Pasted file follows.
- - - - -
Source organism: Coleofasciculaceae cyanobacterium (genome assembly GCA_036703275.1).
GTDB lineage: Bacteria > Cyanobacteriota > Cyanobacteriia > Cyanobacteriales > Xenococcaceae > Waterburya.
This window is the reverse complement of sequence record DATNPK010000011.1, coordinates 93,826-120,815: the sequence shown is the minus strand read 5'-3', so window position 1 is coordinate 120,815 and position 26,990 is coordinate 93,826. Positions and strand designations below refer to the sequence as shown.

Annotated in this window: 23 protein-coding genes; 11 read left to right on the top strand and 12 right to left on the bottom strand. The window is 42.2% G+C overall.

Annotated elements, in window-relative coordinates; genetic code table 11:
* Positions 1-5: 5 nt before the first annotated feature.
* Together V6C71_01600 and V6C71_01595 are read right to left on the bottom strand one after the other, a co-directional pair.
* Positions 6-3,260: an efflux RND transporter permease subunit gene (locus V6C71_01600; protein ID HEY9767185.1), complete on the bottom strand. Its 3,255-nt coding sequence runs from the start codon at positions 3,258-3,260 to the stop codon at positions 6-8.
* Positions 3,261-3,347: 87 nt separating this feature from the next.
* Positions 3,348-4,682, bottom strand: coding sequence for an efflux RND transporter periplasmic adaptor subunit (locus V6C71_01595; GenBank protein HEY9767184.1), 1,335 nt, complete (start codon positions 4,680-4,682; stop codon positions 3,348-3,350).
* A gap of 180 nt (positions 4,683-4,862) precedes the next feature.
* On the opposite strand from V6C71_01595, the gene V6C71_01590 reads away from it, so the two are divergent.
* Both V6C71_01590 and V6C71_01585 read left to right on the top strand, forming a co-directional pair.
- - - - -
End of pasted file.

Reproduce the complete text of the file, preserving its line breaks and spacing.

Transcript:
Source organism: Coleofasciculaceae cyanobacterium (genome assembly GCA_036703275.1).
GTDB lineage: Bacteria > Cyanobacteriota > Cyanobacteriia > Cyanobacteriales > Xenococcaceae > Waterburya.
This window is the reverse complement of sequence record DATNPK010000011.1, coordinates 93,826-120,815: the sequence shown is the minus strand read 5'-3', so window position 1 is coordinate 120,815 and position 26,990 is coordinate 93,826. Positions and strand designations below refer to the sequence as shown.

Annotated in this window: 23 protein-coding genes; 11 read left to right on the top strand and 12 right to left on the bottom strand. The window is 42.2% G+C overall.

Annotated elements, in window-relative coordinates; genetic code table 11:
* Positions 1-5: 5 nt before the first annotated feature.
* Together V6C71_01600 and V6C71_01595 are read right to left on the bottom strand one after the other, a co-directional pair.
* Positions 6-3,260: an efflux RND transporter permease subunit gene (locus V6C71_01600; protein ID HEY9767185.1), complete on the bottom strand. Its 3,255-nt coding sequence runs from the start codon at positions 3,258-3,260 to the stop codon at positions 6-8.
* Positions 3,261-3,347: 87 nt separating this feature from the next.
* Positions 3,348-4,682, bottom strand: coding sequence for an efflux RND transporter periplasmic adaptor subunit (locus V6C71_01595; GenBank protein HEY9767184.1), 1,335 nt, complete (start codon positions 4,680-4,682; stop codon positions 3,348-3,350).
* A gap of 180 nt (positions 4,683-4,862) precedes the next feature.
* On the opposite strand from V6C71_01595, the gene V6C71_01590 reads away from it, so the two are divergent.
* Both V6C71_01590 and V6C71_01585 read left to right on the top strand, forming a co-directional pair.